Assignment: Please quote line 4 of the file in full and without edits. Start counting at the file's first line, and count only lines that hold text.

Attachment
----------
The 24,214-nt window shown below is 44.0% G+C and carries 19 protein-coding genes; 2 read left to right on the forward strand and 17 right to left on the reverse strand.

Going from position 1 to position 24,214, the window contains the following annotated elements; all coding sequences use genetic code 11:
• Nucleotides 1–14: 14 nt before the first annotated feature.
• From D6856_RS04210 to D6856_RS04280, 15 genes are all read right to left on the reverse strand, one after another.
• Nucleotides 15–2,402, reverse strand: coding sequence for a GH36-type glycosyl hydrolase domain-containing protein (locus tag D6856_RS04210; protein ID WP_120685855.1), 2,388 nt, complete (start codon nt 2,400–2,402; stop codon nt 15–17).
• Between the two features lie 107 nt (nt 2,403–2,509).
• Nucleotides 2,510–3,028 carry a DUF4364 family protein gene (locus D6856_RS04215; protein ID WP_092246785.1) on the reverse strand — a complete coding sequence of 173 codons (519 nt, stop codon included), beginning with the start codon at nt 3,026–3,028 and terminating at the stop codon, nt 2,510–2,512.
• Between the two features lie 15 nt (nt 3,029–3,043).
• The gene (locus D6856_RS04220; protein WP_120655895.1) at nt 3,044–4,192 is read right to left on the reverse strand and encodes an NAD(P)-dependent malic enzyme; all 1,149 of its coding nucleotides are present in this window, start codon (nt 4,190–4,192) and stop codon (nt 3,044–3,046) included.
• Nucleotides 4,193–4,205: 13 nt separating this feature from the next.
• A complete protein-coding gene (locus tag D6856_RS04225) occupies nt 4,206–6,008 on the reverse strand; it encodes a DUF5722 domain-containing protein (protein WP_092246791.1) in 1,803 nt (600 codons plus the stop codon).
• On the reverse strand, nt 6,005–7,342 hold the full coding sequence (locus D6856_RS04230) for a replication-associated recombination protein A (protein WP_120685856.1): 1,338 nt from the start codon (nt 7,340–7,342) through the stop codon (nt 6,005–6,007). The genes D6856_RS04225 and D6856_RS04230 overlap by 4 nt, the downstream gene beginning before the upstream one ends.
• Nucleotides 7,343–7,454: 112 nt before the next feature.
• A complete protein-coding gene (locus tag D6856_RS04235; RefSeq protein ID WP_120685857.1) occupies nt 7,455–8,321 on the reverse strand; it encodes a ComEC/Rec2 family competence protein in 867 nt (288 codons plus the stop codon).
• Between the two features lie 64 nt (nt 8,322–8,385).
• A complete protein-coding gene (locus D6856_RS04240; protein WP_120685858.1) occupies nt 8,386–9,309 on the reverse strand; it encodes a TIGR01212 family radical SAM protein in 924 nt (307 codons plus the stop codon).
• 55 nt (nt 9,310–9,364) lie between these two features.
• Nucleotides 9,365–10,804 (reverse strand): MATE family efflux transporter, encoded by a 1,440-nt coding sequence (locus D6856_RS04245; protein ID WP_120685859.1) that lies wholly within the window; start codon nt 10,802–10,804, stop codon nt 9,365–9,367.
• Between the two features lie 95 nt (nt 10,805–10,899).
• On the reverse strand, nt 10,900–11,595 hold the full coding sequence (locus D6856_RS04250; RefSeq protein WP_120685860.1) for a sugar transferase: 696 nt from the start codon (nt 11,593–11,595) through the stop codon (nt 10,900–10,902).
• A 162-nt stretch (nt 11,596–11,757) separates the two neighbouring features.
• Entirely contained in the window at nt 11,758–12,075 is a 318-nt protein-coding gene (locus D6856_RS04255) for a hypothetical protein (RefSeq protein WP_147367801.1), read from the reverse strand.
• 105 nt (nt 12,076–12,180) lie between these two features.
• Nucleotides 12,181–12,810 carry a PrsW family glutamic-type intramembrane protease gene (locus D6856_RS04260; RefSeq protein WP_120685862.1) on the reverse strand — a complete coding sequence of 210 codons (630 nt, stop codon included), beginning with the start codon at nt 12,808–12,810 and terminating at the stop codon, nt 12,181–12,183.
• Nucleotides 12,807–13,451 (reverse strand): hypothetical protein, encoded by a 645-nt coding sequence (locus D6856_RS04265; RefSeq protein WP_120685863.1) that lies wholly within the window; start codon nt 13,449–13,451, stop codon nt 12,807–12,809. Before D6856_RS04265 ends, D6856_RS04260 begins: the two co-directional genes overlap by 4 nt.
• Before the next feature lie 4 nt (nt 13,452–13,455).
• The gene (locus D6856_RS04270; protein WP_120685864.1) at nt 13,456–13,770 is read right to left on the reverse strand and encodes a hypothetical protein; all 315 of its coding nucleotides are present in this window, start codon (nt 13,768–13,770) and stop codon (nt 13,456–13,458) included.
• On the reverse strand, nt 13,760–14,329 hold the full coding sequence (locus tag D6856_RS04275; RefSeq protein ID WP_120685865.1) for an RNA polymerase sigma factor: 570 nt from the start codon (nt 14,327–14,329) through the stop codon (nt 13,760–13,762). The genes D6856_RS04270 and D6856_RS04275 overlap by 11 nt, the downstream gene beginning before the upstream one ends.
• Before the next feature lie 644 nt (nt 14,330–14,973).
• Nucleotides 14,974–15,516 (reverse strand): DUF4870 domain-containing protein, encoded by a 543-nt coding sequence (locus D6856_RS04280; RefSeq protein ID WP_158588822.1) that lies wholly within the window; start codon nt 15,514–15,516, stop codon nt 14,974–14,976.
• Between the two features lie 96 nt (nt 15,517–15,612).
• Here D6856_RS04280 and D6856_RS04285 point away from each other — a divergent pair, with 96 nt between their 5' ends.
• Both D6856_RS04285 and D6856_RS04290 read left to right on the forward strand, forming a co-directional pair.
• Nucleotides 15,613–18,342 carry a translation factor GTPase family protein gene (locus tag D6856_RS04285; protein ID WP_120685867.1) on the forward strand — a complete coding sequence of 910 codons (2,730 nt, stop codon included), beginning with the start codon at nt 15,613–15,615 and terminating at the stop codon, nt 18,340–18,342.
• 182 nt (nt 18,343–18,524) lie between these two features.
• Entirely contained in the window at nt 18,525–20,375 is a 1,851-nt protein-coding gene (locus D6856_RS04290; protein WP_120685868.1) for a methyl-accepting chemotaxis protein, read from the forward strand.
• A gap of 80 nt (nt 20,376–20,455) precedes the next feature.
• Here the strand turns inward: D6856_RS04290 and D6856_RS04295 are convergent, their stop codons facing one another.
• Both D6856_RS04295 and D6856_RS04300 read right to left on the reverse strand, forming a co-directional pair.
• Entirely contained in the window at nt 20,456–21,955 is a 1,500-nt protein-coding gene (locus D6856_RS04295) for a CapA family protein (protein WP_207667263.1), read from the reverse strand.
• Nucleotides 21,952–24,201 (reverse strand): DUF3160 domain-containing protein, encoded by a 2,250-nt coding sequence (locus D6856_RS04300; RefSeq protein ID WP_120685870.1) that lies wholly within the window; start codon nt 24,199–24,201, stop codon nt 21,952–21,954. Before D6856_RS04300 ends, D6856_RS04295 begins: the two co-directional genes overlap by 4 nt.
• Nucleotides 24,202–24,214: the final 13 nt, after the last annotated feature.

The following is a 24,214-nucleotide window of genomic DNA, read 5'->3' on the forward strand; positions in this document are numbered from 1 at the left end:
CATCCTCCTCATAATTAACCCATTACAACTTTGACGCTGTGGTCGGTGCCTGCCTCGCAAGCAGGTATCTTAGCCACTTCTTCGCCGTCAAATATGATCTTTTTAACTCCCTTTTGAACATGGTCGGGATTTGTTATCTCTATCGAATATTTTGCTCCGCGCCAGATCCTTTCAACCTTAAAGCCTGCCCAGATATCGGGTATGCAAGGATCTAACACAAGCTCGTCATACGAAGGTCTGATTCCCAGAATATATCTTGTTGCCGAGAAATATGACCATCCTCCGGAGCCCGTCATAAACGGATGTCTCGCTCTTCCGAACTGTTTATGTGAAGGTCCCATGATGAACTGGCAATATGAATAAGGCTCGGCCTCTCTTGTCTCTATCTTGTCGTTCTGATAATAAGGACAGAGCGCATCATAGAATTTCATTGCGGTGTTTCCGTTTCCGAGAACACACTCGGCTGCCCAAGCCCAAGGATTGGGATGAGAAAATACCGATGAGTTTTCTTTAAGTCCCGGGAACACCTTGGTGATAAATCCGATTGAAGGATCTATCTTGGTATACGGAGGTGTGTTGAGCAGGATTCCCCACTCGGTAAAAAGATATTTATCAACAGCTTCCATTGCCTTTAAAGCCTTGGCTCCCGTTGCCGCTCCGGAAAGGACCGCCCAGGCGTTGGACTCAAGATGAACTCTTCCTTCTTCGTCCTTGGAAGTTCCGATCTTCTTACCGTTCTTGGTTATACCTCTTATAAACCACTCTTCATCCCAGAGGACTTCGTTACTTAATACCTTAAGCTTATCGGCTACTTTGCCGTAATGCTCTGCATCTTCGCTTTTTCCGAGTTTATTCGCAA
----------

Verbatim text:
• From D6856_RS04210 to D6856_RS04280, 15 genes are all read right to left on the reverse strand, one after another.